Queenie savored the jaunt, the treats – her special day. She napped in the back seat … I got wicked attached to her and said to the OIF: I WANT HER!

But “Queenie” is the OIF”s dog now. Her life is with him – and will be “serious,” as he is a serious/tough (but good) guy. Queenie will not be driving around with him to job estimates or to the grocery store to pick up milk or maybe even to parks to romp (the way she would if I were her owner). But she will be fed great very expensive dog food, get excellent vet care, enjoy two good walks a day, and receive “serious”/low key affection from the OIF. She will stay at home, with Spark, “guarding” the Old Injun Fighter’s house. A working dog. Sigh … But not too bad a life …

I love you, Little Queenie! I will miss you, girl!!!

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I helped rescue a dolphin – which is why I don’t eat seafood!

By Bobbie Mullins

By now, most people have seen or heard about the viral video of two anglers freeing an endangered whale who was entangled in fishing gear, possibly sea-bass or lobster traps, off the Virginia coast. The whale-North Atlantic right whale No. 3123, one of fewer than 400 of her kind in existence-wasn’t the first marine mammal to have become entangled in fishing gear, and she certainly won’t be the last. In fact, such unintended victims of fishing nets, lines and traps-so-called “bycatch”-are one reason why I don’t eat seafood. I came face to face with one of those victims myself more than 15 years ago.

My husband and I were cruising on our 35-foot sailboat on the Intracoastal Waterway near Charleston, S.C., when we heard a call come over the radio about a distressed dolphin just ahead of us. We soon came upon the small dolphin, who was hopelessly entangled in what appeared to be a crab pot. The youngster was obviously exhausted and barely able to summon the strength to surface for air. We radioed the Coast Guard but were told it wouldn’t be able to get anybody out for a couple of hours. Looking at the young dolphin struggling to breathe, we feared that he wouldn’t be able to hang on for that long.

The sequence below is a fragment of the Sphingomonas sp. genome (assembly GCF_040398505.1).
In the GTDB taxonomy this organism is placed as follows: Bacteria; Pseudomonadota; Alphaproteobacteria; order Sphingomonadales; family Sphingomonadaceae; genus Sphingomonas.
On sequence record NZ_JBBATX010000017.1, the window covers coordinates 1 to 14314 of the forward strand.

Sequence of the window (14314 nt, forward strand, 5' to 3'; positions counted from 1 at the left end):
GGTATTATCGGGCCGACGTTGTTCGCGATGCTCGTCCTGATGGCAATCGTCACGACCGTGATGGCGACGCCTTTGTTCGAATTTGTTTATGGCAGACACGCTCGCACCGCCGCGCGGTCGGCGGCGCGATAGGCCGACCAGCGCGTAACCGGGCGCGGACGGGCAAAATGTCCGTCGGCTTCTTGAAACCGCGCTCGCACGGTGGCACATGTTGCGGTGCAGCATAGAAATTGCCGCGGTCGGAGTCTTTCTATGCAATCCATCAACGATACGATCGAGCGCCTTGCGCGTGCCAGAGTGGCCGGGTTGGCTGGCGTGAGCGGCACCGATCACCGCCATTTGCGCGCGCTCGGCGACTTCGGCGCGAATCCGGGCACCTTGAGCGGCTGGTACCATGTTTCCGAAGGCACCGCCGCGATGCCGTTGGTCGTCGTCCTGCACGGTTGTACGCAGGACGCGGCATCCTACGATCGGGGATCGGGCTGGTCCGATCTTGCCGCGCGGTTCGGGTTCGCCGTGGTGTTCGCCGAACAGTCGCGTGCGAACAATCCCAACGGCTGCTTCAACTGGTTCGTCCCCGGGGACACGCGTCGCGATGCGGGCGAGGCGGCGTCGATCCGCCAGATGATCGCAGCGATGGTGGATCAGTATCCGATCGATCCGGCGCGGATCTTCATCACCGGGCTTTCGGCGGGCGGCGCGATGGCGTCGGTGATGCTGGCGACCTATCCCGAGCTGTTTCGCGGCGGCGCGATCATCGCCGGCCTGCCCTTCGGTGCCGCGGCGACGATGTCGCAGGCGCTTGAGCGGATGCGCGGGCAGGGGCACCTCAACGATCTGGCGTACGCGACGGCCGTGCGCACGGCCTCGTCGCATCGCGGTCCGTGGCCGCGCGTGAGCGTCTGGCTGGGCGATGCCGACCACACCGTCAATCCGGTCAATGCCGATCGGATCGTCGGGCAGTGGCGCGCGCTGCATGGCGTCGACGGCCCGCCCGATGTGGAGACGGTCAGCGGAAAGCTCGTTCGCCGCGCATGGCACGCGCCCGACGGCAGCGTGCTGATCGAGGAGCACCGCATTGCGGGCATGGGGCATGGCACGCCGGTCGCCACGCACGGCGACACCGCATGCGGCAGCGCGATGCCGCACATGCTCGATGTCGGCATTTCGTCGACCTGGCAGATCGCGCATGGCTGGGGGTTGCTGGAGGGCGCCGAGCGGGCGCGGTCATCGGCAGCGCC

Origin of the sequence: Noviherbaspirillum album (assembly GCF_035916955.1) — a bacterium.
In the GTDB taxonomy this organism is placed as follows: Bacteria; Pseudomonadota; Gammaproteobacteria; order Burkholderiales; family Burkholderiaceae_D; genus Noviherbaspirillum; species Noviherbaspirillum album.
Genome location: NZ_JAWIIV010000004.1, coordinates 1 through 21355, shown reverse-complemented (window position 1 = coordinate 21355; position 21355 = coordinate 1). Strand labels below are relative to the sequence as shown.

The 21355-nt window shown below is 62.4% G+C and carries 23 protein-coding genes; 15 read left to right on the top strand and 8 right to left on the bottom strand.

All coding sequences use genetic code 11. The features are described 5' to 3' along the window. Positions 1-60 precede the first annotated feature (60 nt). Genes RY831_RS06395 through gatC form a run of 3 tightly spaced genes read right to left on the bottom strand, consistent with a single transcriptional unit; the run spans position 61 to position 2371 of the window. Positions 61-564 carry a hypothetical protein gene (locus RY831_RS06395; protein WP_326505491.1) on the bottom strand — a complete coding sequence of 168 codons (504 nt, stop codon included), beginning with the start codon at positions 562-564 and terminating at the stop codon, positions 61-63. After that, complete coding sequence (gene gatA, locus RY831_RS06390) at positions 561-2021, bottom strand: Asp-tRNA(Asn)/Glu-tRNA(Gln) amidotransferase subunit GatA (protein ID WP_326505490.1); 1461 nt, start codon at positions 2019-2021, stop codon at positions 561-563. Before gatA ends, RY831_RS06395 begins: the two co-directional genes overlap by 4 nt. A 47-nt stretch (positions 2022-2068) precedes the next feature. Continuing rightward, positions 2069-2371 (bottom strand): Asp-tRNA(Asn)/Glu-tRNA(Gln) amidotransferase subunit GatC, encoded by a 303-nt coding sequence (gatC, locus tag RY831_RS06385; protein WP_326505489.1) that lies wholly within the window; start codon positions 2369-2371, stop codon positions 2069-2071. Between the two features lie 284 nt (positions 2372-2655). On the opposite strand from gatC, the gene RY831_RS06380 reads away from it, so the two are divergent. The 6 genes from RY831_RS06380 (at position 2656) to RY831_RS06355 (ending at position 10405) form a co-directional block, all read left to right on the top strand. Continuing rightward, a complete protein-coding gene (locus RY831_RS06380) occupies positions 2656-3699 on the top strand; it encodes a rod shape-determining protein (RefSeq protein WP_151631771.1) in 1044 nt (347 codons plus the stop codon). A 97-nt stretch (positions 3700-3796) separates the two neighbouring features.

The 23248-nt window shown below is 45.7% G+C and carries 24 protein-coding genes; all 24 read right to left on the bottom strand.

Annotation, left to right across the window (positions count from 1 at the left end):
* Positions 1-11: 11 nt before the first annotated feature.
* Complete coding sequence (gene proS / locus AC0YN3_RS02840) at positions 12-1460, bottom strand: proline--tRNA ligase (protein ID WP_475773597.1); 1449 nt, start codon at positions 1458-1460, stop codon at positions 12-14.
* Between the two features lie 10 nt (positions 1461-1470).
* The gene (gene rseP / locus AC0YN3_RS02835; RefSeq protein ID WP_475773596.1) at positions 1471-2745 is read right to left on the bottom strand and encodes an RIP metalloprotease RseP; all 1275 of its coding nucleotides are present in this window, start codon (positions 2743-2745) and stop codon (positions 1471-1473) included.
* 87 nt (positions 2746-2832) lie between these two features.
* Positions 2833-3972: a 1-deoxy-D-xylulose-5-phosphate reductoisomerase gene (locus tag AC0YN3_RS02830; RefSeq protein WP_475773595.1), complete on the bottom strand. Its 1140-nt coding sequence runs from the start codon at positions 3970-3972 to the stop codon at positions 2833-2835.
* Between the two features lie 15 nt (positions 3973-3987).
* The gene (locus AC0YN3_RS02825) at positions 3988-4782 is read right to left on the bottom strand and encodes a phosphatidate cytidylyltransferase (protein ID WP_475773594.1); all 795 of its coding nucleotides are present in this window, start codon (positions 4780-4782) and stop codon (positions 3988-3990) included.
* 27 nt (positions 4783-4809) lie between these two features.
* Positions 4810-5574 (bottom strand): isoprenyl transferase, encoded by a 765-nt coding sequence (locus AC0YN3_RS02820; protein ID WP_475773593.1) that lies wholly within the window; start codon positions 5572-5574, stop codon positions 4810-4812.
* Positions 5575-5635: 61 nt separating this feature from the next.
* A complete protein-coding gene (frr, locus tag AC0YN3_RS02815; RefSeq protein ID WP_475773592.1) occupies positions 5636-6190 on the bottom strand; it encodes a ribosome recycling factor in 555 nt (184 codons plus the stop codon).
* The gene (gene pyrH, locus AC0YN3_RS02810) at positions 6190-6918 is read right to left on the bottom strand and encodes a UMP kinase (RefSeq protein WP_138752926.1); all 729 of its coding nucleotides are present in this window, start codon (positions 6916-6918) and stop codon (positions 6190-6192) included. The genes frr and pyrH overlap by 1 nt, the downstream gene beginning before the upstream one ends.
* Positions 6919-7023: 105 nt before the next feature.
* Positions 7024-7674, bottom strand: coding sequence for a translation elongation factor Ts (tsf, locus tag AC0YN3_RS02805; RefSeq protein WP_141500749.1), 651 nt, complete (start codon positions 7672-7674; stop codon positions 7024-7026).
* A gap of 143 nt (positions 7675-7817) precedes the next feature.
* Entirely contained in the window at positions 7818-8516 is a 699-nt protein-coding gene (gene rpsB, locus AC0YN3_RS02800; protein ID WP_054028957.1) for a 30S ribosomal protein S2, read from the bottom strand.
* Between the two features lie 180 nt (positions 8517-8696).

We set out an anchor, and my husband hung off the transom with a knife and began sawing away at one of the lines. It was extremely difficult work, since every time he picked up the line, which was wrapped around the dolphin’s tail, it forced the dolphin’s head underwater, and he thrashed in panic. Finally, the line broke, and the dolphin immediately sped forward-but he wasn’t free of all the lines and buoys yet. Right about then, some men in a small motorized skiff came along, and my husband “commandeered” it to pursue the dolphin and remove the rest of the lines. “The dolphin is free,” we later radioed, and cheers went up across the airwaves.

This dolphin and the rescued right whale are not anomalies. According to the National Oceanic and Atmospheric Administration, more than 100,000 marine mammals and a staggering 1 million seabirds die every year because of ingestion of and entanglement in marine debris.

Commercial fishing practices are highly efficient-and highly destructive. Factory fishing trawlers use enormous nets that vacuum up everything in their path. Such nets are believed to be responsible for the deaths of nearly 1,000 marine mammals every single day.

Longline fishing for tuna and swordfish-in which dozens of miles of fishing line is barbed with thousands of hooks- “accidentally” kills hundreds of thousands of sea turtles, sharks, dolphins and albatrosses every year.

Shrimp trawlers may throw up to 85 percent of their haul back into the sea, making shrimp perhaps the most lethal seafood that a person can eat.

Thanks to such rapacious overfishing, the population of the world’s large predatory fish, such as tuna, swordfish, flounder and cod, has been decimated by 90 percent since 1950. According to the Food and Agriculture Organization of the United Nations, nearly 80 percent of the world’s fish stocks for which data are available are fully exploited, overexploited or depleted.

Personally, I cannot support such wholesale slaughter on the high seas. Fish are intelligent animals and have been documented using tools. Recent research indicates that dolphins come up with distinct names for each other. An all-you-can-eat meal at the seafood buffet is simply not worth snuffing out the life of one of the last few right whales or loggerhead sea turtles or causing a dolphin to drown in panic.

So, you want to adopt/rescue a dog/pup?

By Deb Young

Congratulations! You’ve made the decision to bring a furry four-footed pooch into your home, making you an instant hero to your kids.